Life after Windows XP

Do you remember the Y2K hype? No major catastrophes occurred when the world welcomed Jan. 1, 2000. Similarly, barring logical explanations such as coincidental computer parts failing due to age, the upcoming retirement of Windows XP by Microsoft will not lead to unexplained computer combustion.

However using Windows XP after April 8, 2014, increases the risk of becoming a victim of illicit activities rooted in the digital world such as identity theft or contracting a computer virus that leads to loss of your digital pictures or even ransom payment demands in exchange for regaining control of your computer. So what options do you have if you still use Windows XP?

Regardless of any options you choose for life after Windows XP, I highly recommend that you backup your data first! Having a copy of your data, i.e. your digital memories such as documents and pictures, on an external hard disk should make it easier to transfer your data to the new system; it will also act as an insurance when hard drives fail and make it impossible to retrieve your data. Computers can be replaced, but your data, without backups, can not be recreated. Backing up costs a fraction of what a data recovery service may cost you!

Option 1: Buy a new computer that comes with Windows 8. Although there has been a lot of negative press concerning Windows 8’s usability through the mouse, free software is available which will make it similar in operation to earlier Windows versions. Or to get the fully immersive Windows 8 experience, you can get a Windows 8 computer with a touch screen.

Option 2: Buy a new Apple computer. The experience of using an Apple computer will be different from Windows. Rather than trying to explain this difference you may want to visit the Apple Store at Crocker Park where you can play around with their computer offerings. In most cases device-agnostic data such as pictures and videos should transfer with relative ease. Documents will be case-by-case. For example Microsoft does sell Office (Word, Excel, etc.) for Apple computers that makes it seamless if you currently use Office on Windows XP.

Option 3: If you are running Windows XP on a newer computer and you want to keep using the same computer, you can download Microsoft’s “Windows 8 Upgrade Assistant” available from their website to assess the feasibility of reusing your computer hardware.

Option 4: Depending on your “use case,” i.e. how you utilize your computer currently, you may be a candidate to replace your computer with a tablet. You can learn about the utility of a tablet at the “The Digital World” column link on the Observer website at wbvobserver.com.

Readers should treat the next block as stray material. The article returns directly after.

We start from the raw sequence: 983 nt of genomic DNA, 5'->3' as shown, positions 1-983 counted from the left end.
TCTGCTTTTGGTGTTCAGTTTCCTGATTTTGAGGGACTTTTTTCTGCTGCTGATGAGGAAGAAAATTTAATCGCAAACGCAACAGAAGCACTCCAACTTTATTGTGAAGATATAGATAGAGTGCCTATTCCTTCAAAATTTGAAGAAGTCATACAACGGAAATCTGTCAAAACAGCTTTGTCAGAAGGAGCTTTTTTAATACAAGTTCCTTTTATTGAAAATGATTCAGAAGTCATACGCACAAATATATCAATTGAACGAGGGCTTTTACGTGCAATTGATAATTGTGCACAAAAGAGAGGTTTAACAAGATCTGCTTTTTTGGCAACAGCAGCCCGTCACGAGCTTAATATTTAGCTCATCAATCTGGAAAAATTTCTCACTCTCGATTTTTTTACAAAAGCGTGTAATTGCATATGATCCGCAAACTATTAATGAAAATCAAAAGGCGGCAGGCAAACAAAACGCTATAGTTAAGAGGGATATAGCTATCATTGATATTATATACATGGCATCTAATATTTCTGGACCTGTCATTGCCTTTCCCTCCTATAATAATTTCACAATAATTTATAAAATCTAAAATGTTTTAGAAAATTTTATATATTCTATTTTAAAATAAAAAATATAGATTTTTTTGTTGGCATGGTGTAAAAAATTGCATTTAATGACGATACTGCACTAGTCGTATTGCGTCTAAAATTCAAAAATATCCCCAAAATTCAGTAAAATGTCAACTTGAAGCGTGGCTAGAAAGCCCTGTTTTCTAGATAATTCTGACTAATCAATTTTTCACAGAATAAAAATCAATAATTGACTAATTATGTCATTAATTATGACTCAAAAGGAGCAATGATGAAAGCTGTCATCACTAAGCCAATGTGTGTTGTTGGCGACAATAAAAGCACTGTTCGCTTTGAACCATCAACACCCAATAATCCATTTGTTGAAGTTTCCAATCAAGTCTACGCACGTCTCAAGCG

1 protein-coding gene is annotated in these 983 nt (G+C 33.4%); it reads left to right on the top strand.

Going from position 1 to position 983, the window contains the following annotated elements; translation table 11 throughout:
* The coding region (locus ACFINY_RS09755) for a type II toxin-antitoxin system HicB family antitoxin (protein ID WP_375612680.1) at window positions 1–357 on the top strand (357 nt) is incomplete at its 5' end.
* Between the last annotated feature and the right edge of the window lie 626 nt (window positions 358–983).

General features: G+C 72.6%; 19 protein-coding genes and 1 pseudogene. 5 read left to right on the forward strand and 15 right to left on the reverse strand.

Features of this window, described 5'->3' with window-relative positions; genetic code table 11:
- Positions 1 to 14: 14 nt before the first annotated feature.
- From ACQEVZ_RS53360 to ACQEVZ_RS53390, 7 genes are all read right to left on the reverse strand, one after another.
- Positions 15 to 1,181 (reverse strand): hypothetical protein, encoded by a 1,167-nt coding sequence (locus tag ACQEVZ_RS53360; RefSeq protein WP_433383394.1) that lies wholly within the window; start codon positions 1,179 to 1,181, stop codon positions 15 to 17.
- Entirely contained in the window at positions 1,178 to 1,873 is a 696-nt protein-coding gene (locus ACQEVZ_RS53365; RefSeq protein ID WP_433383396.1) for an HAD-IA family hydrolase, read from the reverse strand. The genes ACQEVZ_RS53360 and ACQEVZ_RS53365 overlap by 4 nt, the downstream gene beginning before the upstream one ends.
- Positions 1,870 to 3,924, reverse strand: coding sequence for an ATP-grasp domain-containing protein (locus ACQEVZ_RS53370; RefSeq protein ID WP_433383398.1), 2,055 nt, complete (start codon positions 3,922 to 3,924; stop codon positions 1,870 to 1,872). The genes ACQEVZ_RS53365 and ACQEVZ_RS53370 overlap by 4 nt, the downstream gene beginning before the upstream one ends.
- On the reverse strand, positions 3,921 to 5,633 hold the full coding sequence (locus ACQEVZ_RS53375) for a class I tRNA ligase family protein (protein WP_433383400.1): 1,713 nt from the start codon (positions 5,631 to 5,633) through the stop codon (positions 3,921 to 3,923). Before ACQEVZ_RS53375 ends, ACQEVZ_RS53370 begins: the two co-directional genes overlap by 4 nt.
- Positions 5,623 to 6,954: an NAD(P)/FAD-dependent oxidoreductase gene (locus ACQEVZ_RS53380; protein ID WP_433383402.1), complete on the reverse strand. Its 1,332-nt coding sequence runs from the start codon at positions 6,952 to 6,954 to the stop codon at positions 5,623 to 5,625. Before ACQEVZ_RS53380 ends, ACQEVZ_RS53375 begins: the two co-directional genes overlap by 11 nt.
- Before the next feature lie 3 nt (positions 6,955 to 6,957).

Finally remember to create a “holistic” budget as your old software and even accessories such as your printer, may need to be replaced as well!

Next issue’s topic: "Sidekick for the Super Mom"

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Questions about The Digital World

I swear my mouse in my laptop is possessed! I have too many typos and it moves by its own! Can I exorcise the mouse?
I think you are referring to the “trackpad” that is located below the space bar on the laptop’s keyboard, which functions as a mouse. Instead of mimicking the decades-old functionalities of a left-click or right-click of a mouse, trackpads can understand what is known as “touch screen gestures” where the user uses multiple fingers on the trackpad to issue commands to the computer. To possibly alleviate unintended movements resulting from tapping and/or gesturing, go into your configuration area of your computer – in Windows it’s called “Control Panel” and for OSX it’s under “System Preferences” – to turn these features off; not all systems allow you this option so it is trial-and-error. This is one of the first things I did when I got my laptop a couple years ago!

Have a question for Tak about computers, software or other technology? Send them to editor@wbvobserver.com.

Tak Sato

Business and technology strategist/consultant with 20+ years of experience. Holds Bachelor of Science in Computer Information Science and MBA from Cleveland State University.

As founder of geek with a heart, "Hand-holding You in the Digital World", Tak helps Individuals, Seniors, Families, Small Businesses, and Non-Profits utilize appropriate technology in their personal and professional lives.

Read More on The Digital World
Volume 6, Issue 5, Posted 9:56 AM, 03.04.2014